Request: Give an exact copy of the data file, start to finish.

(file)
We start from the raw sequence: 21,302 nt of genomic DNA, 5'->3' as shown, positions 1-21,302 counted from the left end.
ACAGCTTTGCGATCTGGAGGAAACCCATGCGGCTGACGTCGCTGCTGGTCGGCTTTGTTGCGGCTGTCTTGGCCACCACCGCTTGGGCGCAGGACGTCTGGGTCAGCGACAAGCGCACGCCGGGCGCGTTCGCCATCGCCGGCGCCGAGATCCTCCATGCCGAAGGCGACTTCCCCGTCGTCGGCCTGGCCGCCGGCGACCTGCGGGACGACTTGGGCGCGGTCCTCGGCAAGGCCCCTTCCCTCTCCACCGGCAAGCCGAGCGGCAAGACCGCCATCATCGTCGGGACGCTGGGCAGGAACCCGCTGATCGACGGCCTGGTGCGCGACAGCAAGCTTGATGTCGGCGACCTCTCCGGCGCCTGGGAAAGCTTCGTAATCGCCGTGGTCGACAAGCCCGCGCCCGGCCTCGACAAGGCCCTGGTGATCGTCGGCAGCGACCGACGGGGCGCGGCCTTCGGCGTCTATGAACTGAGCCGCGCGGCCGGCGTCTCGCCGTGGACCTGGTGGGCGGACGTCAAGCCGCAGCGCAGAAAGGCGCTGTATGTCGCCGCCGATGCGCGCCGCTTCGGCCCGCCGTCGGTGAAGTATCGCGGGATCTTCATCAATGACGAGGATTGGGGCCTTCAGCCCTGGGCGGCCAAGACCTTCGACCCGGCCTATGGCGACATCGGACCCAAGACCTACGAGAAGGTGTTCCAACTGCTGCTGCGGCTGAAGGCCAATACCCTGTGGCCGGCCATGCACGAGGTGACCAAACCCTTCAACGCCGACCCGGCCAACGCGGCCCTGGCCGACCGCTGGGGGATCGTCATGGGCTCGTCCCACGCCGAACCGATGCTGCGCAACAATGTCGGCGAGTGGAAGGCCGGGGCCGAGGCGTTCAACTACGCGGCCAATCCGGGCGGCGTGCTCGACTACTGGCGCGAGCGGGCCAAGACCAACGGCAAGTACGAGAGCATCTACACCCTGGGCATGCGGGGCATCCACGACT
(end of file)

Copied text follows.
We start from the raw sequence: 21,302 nt of genomic DNA, 5'->3' as shown, positions 1-21,302 counted from the left end.
ACAGCTTTGCGATCTGGAGGAAACCCATGCGGCTGACGTCGCTGCTGGTCGGCTTTGTTGCGGCTGTCTTGGCCACCACCGCTTGGGCGCAGGACGTCTGGGTCAGCGACAAGCGCACGCCGGGCGCGTTCGCCATCGCCGGCGCCGAGATCCTCCATGCCGAAGGCGACTTCCCCGTCGTCGGCCTGGCCGCCGGCGACCTGCGGGACGACTTGGGCGCGGTCCTCGGCAAGGCCCCTTCCCTCTCCACCGGCAAGCCGAGCGGCAAGACCGCCATCATCGTCGGGACGCTGGGCAGGAACCCGCTGATCGACGGCCTGGTGCGCGACAGCAAGCTTGATGTCGGCGACCTCTCCGGCGCCTGGGAAAGCTTCGTAATCGCCGTGGTCGACAAGCCCGCGCCCGGCCTCGACAAGGCCCTGGTGATCGTCGGCAGCGACCGACGGGGCGCGGCCTTCGGCGTCTATGAACTGAGCCGCGCGGCCGGCGTCTCGCCGTGGACCTGGTGGGCGGACGTCAAGCCGCAGCGCAGAAAGGCGCTGTATGTCGCCGCCGATGCGCGCCGCTTCGGCCCGCCGTCGGTGAAGTATCGCGGGATCTTCATCAATGACGAGGATTGGGGCCTTCAGCCCTGGGCGGCCAAGACCTTCGACCCGGCCTATGGCGACATCGGACCCAAGACCTACGAGAAGGTGTTCCAACTGCTGCTGCGGCTGAAGGCCAATACCCTGTGGCCGGCCATGCACGAGGTGACCAAACCCTTCAACGCCGACCCGGCCAACGCGGCCCTGGCCGACCGCTGGGGGATCGTCATGGGCTCGTCCCACGCCGAACCGATGCTGCGCAACAATGTCGGCGAGTGGAAGGCCGGGGCCGAGGCGTTCAACTACGCGGCCAATCCGGGCGGCGTGCTCGACTACTGGCGCGAGCGGGCCAAGACCAACGGCAAGTACGAGAGCATCTACACCCTGGGCATGCGGGGCATCCACGACT